Producer Katie Davis looks into the history of one storefront in Washington D.C., and why it seems to be doomed to fail.
Stories from Egyptian activists, two years after Tahrir Square.
The U.S. Coast Guard helicopter pilot and the swimmer who rescued the crew of the HMS Bounty during Hurricane Sandy.
John Whitfield, a legal aid attorney in Virginia, says he’s having to turn people away because of funding cuts.
Guest Sean Cole talks with a Syrian dissident in hiding, and then a photographer who spent ten days embedded with Syrian rebels.
Pete Heikes was given a rifle by his grandmother and through that he learned about her early days working a ranch in Texas. He plans to let his daughter shoot the rifle when she is older.
When Darrel Vandeveld began work as a prosecutor at Guantanamo Bay, he found holes in the U.S. case against a prisoner, and learned that his superiors were not interested when he brought this up.
Ahmed Fadaam shares a new audio diary, one that explores his reunion with his family, and his first sight of home.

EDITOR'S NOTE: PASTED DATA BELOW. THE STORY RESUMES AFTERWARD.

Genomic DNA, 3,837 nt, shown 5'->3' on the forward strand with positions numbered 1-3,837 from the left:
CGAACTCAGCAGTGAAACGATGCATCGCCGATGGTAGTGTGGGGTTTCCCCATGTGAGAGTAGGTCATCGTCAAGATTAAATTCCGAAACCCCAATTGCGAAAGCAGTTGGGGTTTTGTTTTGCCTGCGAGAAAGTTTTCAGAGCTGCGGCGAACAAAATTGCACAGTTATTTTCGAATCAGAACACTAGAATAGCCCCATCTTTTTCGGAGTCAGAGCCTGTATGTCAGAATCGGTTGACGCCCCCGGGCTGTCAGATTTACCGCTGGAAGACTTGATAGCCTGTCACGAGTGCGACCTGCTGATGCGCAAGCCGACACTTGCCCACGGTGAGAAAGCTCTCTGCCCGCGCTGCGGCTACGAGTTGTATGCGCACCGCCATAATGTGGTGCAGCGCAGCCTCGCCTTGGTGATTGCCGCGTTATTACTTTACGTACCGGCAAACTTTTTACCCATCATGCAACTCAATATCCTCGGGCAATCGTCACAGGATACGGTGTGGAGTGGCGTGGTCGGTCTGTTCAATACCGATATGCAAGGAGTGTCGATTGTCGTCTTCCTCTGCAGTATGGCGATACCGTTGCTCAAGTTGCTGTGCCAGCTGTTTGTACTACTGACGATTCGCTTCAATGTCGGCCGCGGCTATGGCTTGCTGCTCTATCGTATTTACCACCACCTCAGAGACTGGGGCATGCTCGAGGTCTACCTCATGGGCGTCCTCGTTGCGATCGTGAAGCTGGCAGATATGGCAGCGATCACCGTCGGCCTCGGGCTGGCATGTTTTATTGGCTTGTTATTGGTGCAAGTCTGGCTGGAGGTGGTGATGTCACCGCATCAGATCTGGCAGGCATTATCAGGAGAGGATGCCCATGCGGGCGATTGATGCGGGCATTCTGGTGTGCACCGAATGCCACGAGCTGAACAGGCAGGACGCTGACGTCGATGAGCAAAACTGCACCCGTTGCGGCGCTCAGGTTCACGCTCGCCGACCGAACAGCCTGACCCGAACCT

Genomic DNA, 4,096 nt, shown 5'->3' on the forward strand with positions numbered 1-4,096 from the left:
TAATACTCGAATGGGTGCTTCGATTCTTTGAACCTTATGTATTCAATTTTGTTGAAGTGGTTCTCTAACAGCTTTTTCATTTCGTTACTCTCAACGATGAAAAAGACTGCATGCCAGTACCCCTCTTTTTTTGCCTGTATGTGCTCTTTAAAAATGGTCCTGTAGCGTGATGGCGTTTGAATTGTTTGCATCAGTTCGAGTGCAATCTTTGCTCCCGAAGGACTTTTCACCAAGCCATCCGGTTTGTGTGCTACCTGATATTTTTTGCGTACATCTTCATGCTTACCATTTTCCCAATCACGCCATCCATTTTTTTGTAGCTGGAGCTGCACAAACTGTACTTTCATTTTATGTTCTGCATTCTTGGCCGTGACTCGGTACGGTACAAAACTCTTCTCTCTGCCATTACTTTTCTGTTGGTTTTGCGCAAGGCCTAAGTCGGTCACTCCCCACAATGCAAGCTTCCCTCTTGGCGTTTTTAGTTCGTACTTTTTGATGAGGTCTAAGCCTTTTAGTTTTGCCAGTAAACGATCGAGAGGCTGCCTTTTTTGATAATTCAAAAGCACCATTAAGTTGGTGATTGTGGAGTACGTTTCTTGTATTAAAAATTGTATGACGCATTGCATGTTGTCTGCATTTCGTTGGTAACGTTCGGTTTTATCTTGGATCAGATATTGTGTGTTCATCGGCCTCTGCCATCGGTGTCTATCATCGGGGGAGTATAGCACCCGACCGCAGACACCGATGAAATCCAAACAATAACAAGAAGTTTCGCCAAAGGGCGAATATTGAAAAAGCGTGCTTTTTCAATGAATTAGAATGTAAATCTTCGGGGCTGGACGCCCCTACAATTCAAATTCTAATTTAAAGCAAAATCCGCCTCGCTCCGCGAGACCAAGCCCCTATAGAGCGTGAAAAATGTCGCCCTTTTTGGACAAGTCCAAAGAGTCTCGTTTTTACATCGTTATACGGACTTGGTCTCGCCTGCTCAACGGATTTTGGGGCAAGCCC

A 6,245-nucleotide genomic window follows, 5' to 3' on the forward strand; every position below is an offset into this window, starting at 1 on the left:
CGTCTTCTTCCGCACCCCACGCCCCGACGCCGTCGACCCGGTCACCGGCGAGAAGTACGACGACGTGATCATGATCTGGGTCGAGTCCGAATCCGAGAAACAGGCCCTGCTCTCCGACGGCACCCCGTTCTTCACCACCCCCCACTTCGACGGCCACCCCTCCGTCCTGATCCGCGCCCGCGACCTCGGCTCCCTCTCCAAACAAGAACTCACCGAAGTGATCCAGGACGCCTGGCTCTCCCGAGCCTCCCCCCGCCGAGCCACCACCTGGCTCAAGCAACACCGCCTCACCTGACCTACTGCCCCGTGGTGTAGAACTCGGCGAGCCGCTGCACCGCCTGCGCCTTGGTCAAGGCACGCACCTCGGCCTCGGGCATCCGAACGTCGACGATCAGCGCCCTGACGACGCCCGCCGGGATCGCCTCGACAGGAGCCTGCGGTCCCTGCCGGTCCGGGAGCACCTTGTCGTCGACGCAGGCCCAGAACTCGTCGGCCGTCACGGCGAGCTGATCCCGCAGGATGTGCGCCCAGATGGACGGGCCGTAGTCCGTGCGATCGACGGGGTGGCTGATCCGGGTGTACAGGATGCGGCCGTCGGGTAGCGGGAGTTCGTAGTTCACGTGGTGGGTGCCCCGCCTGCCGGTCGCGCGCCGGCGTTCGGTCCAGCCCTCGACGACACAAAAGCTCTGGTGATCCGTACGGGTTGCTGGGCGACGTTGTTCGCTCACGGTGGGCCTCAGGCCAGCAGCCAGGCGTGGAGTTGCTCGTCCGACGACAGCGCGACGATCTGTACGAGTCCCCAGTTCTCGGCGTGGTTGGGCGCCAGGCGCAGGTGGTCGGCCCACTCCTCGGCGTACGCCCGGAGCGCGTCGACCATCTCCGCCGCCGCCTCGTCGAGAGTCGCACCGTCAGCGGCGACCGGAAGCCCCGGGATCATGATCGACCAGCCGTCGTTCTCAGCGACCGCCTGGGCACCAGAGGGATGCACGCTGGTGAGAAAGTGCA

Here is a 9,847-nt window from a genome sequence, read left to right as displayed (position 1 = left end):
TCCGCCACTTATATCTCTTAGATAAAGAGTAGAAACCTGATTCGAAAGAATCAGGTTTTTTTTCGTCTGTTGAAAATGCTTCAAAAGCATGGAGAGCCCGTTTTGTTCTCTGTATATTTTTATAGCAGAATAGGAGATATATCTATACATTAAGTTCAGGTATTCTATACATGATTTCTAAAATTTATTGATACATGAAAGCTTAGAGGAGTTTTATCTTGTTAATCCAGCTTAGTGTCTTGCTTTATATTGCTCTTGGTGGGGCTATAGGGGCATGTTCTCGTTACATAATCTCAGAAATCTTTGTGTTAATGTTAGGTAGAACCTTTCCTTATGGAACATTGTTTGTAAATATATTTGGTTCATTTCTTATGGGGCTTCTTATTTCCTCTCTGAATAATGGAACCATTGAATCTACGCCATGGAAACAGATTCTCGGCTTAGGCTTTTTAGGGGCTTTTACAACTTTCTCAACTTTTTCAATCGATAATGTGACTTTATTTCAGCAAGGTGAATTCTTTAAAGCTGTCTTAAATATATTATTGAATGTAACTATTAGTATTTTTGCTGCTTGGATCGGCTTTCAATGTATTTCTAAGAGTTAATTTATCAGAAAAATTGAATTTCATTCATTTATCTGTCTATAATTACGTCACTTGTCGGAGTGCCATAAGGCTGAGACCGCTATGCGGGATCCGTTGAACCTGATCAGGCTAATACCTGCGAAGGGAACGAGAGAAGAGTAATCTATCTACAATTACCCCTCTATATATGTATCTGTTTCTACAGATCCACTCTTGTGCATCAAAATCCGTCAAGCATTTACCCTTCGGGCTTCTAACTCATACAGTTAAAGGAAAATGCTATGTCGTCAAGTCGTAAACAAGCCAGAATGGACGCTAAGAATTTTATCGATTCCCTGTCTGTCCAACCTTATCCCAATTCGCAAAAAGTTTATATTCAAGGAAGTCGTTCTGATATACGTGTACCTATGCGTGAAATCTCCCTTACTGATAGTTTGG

As Pope Francis begins his tenure as pope, we look at the huge growth of Protestantism in Latin America. Producer Jesse Dukes explores this shift in Guatemala where Protestants are flourishing.
[FROM THE ARCHIVES] Todd Busch, who is overseeing the removal of the sunken Costa Concordia cruise liner from the Mediterranean Sea, explains how they're getting the ship it out.
Host Dick Gordon speaks with two former Chicago factory workers about how they started their employee-owned factory.
A man who who wore a Richard Nixon pin while supporting John F. Kennedy, and another who got swept up in the "I like Ike" frenzy.
Dick speaks with longtime civil rights and voter registration activist Alice Tregay of Chicago, about the on-the-ground work that it takes to register and get people to the polls.
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